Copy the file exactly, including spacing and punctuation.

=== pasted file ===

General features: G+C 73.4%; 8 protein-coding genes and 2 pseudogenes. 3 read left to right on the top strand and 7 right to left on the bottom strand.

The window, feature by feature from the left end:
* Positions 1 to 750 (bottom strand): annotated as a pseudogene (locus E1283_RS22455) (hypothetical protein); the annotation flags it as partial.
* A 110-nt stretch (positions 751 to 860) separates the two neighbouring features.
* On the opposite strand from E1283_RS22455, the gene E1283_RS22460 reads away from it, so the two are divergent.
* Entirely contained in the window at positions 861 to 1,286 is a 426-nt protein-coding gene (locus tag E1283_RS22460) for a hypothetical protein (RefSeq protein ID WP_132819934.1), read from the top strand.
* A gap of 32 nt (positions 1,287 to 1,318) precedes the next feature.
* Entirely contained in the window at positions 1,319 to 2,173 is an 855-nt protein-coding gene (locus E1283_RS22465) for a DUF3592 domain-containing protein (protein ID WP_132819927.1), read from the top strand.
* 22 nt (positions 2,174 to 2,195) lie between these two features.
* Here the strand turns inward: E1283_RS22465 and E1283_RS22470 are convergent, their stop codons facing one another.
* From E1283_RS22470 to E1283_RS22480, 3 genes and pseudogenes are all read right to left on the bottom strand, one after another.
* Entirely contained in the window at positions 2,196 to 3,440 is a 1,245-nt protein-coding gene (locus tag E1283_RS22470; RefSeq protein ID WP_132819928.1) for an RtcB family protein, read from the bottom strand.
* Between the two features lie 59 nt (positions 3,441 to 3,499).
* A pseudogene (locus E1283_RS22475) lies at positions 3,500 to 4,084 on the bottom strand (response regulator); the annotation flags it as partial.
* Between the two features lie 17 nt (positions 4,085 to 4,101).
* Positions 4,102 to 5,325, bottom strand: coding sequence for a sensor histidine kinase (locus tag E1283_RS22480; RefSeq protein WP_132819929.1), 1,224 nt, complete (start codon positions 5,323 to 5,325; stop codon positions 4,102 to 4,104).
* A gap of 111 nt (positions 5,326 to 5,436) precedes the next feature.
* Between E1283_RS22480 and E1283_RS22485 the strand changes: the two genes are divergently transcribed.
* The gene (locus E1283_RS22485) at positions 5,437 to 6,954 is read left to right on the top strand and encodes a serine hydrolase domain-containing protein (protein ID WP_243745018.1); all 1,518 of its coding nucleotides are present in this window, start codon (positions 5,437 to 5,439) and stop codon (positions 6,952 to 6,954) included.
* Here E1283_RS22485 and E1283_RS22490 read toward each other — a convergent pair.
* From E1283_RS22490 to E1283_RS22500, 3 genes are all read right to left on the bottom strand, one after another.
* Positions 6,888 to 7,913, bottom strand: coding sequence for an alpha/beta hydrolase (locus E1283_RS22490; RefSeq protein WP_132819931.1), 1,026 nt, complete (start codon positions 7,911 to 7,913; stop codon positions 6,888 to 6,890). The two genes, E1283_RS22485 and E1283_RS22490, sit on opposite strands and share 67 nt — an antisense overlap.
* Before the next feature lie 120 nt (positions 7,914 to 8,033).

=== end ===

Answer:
General features: G+C 73.4%; 8 protein-coding genes and 2 pseudogenes. 3 read left to right on the top strand and 7 right to left on the bottom strand.

The window, feature by feature from the left end:
* Positions 1 to 750 (bottom strand): annotated as a pseudogene (locus E1283_RS22455) (hypothetical protein); the annotation flags it as partial.
* A 110-nt stretch (positions 751 to 860) separates the two neighbouring features.
* On the opposite strand from E1283_RS22455, the gene E1283_RS22460 reads away from it, so the two are divergent.
* Entirely contained in the window at positions 861 to 1,286 is a 426-nt protein-coding gene (locus tag E1283_RS22460) for a hypothetical protein (RefSeq protein ID WP_132819934.1), read from the top strand.
* A gap of 32 nt (positions 1,287 to 1,318) precedes the next feature.
* Entirely contained in the window at positions 1,319 to 2,173 is an 855-nt protein-coding gene (locus E1283_RS22465) for a DUF3592 domain-containing protein (protein ID WP_132819927.1), read from the top strand.
* 22 nt (positions 2,174 to 2,195) lie between these two features.
* Here the strand turns inward: E1283_RS22465 and E1283_RS22470 are convergent, their stop codons facing one another.
* From E1283_RS22470 to E1283_RS22480, 3 genes and pseudogenes are all read right to left on the bottom strand, one after another.
* Entirely contained in the window at positions 2,196 to 3,440 is a 1,245-nt protein-coding gene (locus tag E1283_RS22470; RefSeq protein ID WP_132819928.1) for an RtcB family protein, read from the bottom strand.
* Between the two features lie 59 nt (positions 3,441 to 3,499).
* A pseudogene (locus E1283_RS22475) lies at positions 3,500 to 4,084 on the bottom strand (response regulator); the annotation flags it as partial.
* Between the two features lie 17 nt (positions 4,085 to 4,101).
* Positions 4,102 to 5,325, bottom strand: coding sequence for a sensor histidine kinase (locus tag E1283_RS22480; RefSeq protein WP_132819929.1), 1,224 nt, complete (start codon positions 5,323 to 5,325; stop codon positions 4,102 to 4,104).
* A gap of 111 nt (positions 5,326 to 5,436) precedes the next feature.
* Between E1283_RS22480 and E1283_RS22485 the strand changes: the two genes are divergently transcribed.
* The gene (locus E1283_RS22485) at positions 5,437 to 6,954 is read left to right on the top strand and encodes a serine hydrolase domain-containing protein (protein ID WP_243745018.1); all 1,518 of its coding nucleotides are present in this window, start codon (positions 5,437 to 5,439) and stop codon (positions 6,952 to 6,954) included.
* Here E1283_RS22485 and E1283_RS22490 read toward each other — a convergent pair.
* From E1283_RS22490 to E1283_RS22500, 3 genes are all read right to left on the bottom strand, one after another.
* Positions 6,888 to 7,913, bottom strand: coding sequence for an alpha/beta hydrolase (locus E1283_RS22490; RefSeq protein WP_132819931.1), 1,026 nt, complete (start codon positions 7,911 to 7,913; stop codon positions 6,888 to 6,890). The two genes, E1283_RS22485 and E1283_RS22490, sit on opposite strands and share 67 nt — an antisense overlap.
* Before the next feature lie 120 nt (positions 7,914 to 8,033).